First of all, these are changing living conditions. Survived in the XX century. the hardest world and local wars. These common problems are supplemented for our country by the difficult consequences of the revolution, the tragic civil war, the radical restructuring of the forms of peasant life, the transition of many peasants to an alien way of life in the city, the dire consequences of unjustified repressions and, more recently, the problems associated with perestroika. All these political, social, economic factors have a significant impact on the state of the mental sphere, contribute to the formation of psychosomatic diseases, which are based on depressive and anxiety disorders, very often manifested simultaneously. A certain role is played by the demographic factor, which manifests itself as a tendency to increase average life expectancy. Depression is submissive for all ages, but in older years it occurs more often, and it is based on both the characteristic psychological problems of old age and biological factors.
The revolutionary factor in the doctrine of depression was the creation of modern antidepressants, which became possible as a result of the formation of the neurobiochemical theories of the nature of depression, the role of catecholamines, and especially serotonin.
All available forms of pathology can, with some assumption, be divided into two classes: organic and psychogenic diseases. From this perspective, it is possible to consider depression. Organic forms are manifested in endogenous mental diseases and organic diseases of the brain. Along with them, psychogenic forms of depression are distinguished. Undoubtedly, in these cases, there are certain structural and biochemical changes, but the initiation and course of depression is determined by environmental, psychogenic factors. It is this group that determines the significant increase in depressive disorders, which we wrote about above.
Among patients with depressive disorders, women dominate. The “sexual” analysis of pathology has long been the subject of our interest and reveals a lot when studying the nature of various diseases. Returning to depression, we give only one figure: at the appointment with a general practitioner among patients with depressive symptoms, the ratio of men to women was 1: 8. This situation is excusable and partly determined by the greater consumer power of women in relation to health resources. However, the predominance of women is undeniable. This situation is maintained when considering all depressive models available in neurology. Women dominate among patients with sleep disturbance, chronic pain, autonomic and motivational disorders. Along with the specificity factor of female psychology, the characteristics of affective reactivity, greater stress availability, and characteristic endocrine cyclicality, one can recently use the fact of a lower serotonin content in a woman’s brain.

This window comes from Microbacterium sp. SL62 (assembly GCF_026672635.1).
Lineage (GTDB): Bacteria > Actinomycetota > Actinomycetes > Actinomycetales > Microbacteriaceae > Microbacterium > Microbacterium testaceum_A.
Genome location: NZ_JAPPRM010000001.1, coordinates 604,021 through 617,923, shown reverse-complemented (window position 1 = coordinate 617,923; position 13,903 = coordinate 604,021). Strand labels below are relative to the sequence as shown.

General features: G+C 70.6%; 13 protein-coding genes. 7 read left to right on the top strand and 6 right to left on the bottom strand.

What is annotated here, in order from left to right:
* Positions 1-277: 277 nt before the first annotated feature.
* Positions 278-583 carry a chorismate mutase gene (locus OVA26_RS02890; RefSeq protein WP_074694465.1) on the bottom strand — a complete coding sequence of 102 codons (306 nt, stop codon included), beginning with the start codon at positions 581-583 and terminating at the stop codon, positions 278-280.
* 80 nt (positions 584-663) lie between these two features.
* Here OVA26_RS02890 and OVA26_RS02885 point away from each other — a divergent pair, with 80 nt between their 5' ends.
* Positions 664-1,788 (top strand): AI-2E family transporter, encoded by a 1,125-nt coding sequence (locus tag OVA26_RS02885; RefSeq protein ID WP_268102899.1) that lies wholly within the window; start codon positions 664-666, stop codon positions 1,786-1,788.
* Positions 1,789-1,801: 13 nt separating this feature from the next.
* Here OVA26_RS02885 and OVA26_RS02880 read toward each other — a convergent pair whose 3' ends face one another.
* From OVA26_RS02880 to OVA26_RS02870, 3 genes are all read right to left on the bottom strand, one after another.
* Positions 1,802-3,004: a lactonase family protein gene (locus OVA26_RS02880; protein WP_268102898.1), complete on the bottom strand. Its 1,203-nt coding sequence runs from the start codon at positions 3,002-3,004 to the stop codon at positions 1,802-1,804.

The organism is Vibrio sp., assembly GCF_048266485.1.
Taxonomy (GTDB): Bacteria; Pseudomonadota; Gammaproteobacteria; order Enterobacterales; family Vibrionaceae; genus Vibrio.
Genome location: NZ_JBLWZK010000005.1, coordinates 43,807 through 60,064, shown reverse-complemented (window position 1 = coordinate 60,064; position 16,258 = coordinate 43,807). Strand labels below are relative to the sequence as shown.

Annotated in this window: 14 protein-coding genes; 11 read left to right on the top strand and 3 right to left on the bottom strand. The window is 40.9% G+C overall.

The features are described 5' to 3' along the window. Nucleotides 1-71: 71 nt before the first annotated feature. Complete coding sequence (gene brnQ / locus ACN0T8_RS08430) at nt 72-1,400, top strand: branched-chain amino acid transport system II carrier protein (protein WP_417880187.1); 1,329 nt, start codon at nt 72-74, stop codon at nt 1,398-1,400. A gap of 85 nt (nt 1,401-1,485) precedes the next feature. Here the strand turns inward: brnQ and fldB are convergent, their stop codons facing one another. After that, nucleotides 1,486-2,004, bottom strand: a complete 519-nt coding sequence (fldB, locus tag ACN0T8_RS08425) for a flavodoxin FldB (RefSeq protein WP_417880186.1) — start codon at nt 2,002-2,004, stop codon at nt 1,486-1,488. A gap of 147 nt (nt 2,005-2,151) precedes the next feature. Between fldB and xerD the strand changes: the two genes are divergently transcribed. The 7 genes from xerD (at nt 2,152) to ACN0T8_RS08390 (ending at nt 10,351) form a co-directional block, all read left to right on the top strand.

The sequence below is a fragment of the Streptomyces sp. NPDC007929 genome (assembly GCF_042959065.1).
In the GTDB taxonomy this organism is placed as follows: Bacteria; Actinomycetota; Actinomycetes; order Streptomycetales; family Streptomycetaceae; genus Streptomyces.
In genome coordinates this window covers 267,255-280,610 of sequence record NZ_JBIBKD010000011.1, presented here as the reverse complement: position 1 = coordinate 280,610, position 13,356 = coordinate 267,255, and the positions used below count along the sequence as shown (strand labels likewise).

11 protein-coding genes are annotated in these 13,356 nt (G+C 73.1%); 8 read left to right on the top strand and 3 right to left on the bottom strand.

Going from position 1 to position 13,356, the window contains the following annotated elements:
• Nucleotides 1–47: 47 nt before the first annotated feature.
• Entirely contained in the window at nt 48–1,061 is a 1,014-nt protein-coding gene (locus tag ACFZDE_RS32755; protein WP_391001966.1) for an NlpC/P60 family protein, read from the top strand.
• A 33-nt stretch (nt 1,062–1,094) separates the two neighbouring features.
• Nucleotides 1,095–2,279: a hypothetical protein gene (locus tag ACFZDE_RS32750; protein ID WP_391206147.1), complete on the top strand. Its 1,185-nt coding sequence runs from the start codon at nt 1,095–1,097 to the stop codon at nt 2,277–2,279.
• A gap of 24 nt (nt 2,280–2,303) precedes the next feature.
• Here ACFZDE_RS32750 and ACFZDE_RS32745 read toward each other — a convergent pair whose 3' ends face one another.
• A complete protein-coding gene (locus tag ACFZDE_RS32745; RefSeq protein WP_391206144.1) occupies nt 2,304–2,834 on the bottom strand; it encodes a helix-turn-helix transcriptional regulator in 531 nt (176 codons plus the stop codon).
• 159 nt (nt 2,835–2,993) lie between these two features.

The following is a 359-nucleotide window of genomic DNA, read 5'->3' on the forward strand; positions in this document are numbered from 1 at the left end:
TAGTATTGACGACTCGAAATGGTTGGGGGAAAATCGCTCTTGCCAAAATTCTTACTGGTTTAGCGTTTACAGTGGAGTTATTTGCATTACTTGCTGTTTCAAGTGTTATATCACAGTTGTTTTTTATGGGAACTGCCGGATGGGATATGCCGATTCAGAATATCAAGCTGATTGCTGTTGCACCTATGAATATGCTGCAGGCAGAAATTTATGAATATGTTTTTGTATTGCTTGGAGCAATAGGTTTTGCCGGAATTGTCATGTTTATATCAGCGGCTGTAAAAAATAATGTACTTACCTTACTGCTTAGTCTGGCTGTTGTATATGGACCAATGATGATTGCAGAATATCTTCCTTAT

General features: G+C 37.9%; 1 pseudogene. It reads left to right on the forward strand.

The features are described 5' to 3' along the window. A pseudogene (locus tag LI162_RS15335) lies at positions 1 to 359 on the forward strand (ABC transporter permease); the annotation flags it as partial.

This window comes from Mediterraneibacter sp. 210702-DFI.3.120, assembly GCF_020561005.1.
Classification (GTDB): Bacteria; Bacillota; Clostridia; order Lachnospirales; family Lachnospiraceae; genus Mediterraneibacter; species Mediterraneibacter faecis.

It is fundamental to understand the role of depression in many of the most common forms of neurological pathology, which, along with the articles described in the articles of this journal (autonomic, pain, dissomic, motivational-endocrine), also include such forms as parkinsonism, multiple sclerosis, hypothalamic insufficiency, residual manifestations strokes etc. According to our data, in a neurological hospital some form of depression is found in 80% of patients.
Two inextricably existing tasks flow from this position. It is difficult for a neurologist in modern conditions to successfully work without developing the skills for diagnosing depressive disorders (often hidden, masked) and without finding a connection between them and neurological syndromes. Well, the second obvious task is to learn how to treat this category of patients. Currently, antidepressants have firmly entered the circle of the most popular drugs in a neurological clinic. It is important to hone the skill of the choice of drugs, their doses, the duration of treatment. We will also outline the basic principles in an article in this journal. Finally, we wanted to emphasize that non-drug methods of treatment are developing, which is very important for many patients who are either biased against the use of “chemistry” or objectively poorly tolerate certain drugs.
At present, non-drug treatment cannot yet fully compete with pharmacology, but it can be included in complex therapy regimens, reducing the proportion of drugs.